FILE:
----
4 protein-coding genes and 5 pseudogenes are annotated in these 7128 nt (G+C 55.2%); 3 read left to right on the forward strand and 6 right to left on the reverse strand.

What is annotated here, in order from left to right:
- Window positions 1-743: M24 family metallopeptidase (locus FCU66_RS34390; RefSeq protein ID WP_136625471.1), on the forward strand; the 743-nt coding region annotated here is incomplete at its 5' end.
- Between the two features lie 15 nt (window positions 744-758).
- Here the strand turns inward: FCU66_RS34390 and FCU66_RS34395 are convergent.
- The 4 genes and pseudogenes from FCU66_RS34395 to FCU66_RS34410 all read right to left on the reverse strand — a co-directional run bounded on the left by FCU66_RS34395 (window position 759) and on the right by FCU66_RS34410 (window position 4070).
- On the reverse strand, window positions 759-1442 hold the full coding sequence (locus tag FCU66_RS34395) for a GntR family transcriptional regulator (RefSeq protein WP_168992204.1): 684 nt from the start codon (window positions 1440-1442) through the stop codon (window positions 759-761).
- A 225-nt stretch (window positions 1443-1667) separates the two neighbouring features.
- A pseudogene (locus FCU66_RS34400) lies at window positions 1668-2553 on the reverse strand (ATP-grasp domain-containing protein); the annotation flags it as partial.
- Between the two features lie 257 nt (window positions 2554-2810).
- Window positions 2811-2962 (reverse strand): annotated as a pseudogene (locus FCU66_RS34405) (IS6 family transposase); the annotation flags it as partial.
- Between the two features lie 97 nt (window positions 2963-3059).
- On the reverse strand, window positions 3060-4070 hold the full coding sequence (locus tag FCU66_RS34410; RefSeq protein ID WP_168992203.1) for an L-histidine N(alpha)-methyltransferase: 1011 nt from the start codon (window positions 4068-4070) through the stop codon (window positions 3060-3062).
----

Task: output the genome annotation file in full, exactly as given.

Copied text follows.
4 protein-coding genes and 5 pseudogenes are annotated in these 7128 nt (G+C 55.2%); 3 read left to right on the forward strand and 6 right to left on the reverse strand.

What is annotated here, in order from left to right:
- Window positions 1-743: M24 family metallopeptidase (locus FCU66_RS34390; RefSeq protein ID WP_136625471.1), on the forward strand; the 743-nt coding region annotated here is incomplete at its 5' end.
- Between the two features lie 15 nt (window positions 744-758).
- Here the strand turns inward: FCU66_RS34390 and FCU66_RS34395 are convergent.
- The 4 genes and pseudogenes from FCU66_RS34395 to FCU66_RS34410 all read right to left on the reverse strand — a co-directional run bounded on the left by FCU66_RS34395 (window position 759) and on the right by FCU66_RS34410 (window position 4070).
- On the reverse strand, window positions 759-1442 hold the full coding sequence (locus tag FCU66_RS34395) for a GntR family transcriptional regulator (RefSeq protein WP_168992204.1): 684 nt from the start codon (window positions 1440-1442) through the stop codon (window positions 759-761).
- A 225-nt stretch (window positions 1443-1667) separates the two neighbouring features.
- A pseudogene (locus FCU66_RS34400) lies at window positions 1668-2553 on the reverse strand (ATP-grasp domain-containing protein); the annotation flags it as partial.
- Between the two features lie 257 nt (window positions 2554-2810).
- Window positions 2811-2962 (reverse strand): annotated as a pseudogene (locus FCU66_RS34405) (IS6 family transposase); the annotation flags it as partial.
- Between the two features lie 97 nt (window positions 2963-3059).
- On the reverse strand, window positions 3060-4070 hold the full coding sequence (locus tag FCU66_RS34410; RefSeq protein ID WP_168992203.1) for an L-histidine N(alpha)-methyltransferase: 1011 nt from the start codon (window positions 4068-4070) through the stop codon (window positions 3060-3062).